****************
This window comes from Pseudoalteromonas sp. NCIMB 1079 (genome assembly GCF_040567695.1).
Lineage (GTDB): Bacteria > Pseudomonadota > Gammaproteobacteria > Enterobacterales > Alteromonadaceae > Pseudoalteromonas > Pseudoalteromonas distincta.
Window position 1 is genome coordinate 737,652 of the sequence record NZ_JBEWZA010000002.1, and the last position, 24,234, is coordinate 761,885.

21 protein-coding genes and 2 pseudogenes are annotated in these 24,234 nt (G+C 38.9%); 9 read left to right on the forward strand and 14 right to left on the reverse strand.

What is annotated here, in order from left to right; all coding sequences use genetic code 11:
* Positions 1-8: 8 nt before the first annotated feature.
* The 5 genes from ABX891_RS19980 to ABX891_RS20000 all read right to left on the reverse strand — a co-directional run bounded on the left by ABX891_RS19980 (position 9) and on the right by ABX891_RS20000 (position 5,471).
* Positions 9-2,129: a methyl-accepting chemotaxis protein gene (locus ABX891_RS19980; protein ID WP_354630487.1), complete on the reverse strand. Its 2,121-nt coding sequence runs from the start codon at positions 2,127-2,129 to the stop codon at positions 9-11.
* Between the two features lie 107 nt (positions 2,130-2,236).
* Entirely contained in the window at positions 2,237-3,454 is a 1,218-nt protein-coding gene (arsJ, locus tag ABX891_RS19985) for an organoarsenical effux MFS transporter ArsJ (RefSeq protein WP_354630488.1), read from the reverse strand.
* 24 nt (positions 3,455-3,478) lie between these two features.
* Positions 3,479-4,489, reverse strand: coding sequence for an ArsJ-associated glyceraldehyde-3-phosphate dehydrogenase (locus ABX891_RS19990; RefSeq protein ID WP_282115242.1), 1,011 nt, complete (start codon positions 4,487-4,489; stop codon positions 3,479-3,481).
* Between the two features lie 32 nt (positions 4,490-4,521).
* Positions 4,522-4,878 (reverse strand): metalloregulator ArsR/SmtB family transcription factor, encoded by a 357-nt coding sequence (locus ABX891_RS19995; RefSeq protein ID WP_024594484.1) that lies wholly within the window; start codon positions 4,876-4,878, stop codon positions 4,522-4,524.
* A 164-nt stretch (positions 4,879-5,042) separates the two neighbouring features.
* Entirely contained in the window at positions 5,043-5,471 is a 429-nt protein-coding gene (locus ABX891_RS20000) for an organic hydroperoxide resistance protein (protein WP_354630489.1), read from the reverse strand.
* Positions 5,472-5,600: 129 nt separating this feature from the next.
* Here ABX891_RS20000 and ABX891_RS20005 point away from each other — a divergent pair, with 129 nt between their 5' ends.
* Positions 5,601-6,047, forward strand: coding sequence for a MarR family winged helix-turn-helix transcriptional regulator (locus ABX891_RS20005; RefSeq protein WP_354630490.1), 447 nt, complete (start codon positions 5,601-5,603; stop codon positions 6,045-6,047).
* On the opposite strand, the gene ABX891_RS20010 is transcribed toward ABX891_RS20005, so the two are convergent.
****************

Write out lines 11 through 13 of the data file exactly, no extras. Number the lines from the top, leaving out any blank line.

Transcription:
* 24 nt (positions 3,455-3,478) lie between these two features.
* Positions 3,479-4,489, reverse strand: coding sequence for an ArsJ-associated glyceraldehyde-3-phosphate dehydrogenase (locus ABX891_RS19990; RefSeq protein ID WP_282115242.1), 1,011 nt, complete (start codon positions 4,487-4,489; stop codon positions 3,479-3,481).
* Between the two features lie 32 nt (positions 4,490-4,521).